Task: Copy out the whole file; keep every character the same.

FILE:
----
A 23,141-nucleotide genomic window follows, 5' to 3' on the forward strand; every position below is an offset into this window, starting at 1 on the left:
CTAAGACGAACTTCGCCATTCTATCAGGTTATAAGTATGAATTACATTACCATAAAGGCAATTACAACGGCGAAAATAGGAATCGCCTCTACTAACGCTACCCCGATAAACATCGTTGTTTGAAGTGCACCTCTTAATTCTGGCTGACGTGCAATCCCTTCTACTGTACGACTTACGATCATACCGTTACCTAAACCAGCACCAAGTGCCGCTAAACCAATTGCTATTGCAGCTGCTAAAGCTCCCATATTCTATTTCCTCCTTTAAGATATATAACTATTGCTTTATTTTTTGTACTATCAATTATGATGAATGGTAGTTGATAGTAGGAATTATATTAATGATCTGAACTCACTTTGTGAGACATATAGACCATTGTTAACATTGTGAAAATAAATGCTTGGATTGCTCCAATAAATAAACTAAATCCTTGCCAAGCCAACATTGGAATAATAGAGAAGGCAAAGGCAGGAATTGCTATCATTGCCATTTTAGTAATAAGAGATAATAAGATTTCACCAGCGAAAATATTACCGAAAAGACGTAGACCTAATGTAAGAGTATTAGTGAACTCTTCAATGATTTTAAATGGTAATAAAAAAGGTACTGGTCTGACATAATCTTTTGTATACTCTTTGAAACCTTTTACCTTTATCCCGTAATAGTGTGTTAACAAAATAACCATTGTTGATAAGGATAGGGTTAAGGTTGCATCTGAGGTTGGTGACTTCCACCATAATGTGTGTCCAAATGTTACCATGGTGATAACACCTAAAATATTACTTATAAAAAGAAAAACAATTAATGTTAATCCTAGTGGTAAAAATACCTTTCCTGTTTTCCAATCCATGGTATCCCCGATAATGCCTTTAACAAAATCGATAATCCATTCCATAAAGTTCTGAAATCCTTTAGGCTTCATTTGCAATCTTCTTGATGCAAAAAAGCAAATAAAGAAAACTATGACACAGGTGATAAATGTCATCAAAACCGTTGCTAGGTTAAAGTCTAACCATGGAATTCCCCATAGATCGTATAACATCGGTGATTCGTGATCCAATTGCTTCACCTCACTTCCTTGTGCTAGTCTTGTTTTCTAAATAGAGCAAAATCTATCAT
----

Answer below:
A 23,141-nucleotide genomic window follows, 5' to 3' on the forward strand; every position below is an offset into this window, starting at 1 on the left:
CTAAGACGAACTTCGCCATTCTATCAGGTTATAAGTATGAATTACATTACCATAAAGGCAATTACAACGGCGAAAATAGGAATCGCCTCTACTAACGCTACCCCGATAAACATCGTTGTTTGAAGTGCACCTCTTAATTCTGGCTGACGTGCAATCCCTTCTACTGTACGACTTACGATCATACCGTTACCTAAACCAGCACCAAGTGCCGCTAAACCAATTGCTATTGCAGCTGCTAAAGCTCCCATATTCTATTTCCTCCTTTAAGATATATAACTATTGCTTTATTTTTTGTACTATCAATTATGATGAATGGTAGTTGATAGTAGGAATTATATTAATGATCTGAACTCACTTTGTGAGACATATAGACCATTGTTAACATTGTGAAAATAAATGCTTGGATTGCTCCAATAAATAAACTAAATCCTTGCCAAGCCAACATTGGAATAATAGAGAAGGCAAAGGCAGGAATTGCTATCATTGCCATTTTAGTAATAAGAGATAATAAGATTTCACCAGCGAAAATATTACCGAAAAGACGTAGACCTAATGTAAGAGTATTAGTGAACTCTTCAATGATTTTAAATGGTAATAAAAAAGGTACTGGTCTGACATAATCTTTTGTATACTCTTTGAAACCTTTTACCTTTATCCCGTAATAGTGTGTTAACAAAATAACCATTGTTGATAAGGATAGGGTTAAGGTTGCATCTGAGGTTGGTGACTTCCACCATAATGTGTGTCCAAATGTTACCATGGTGATAACACCTAAAATATTACTTATAAAAAGAAAAACAATTAATGTTAATCCTAGTGGTAAAAATACCTTTCCTGTTTTCCAATCCATGGTATCCCCGATAATGCCTTTAACAAAATCGATAATCCATTCCATAAAGTTCTGAAATCCTTTAGGCTTCATTTGCAATCTTCTTGATGCAAAAAAGCAAATAAAGAAAACTATGACACAGGTGATAAATGTCATCAAAACCGTTGCTAGGTTAAAGTCTAACCATGGAATTCCCCATAGATCGTATAACATCGGTGATTCGTGATCCAATTGCTTCACCTCACTTCCTTGTGCTAGTCTTGTTTTCTAAATAGAGCAAAATCTATCAT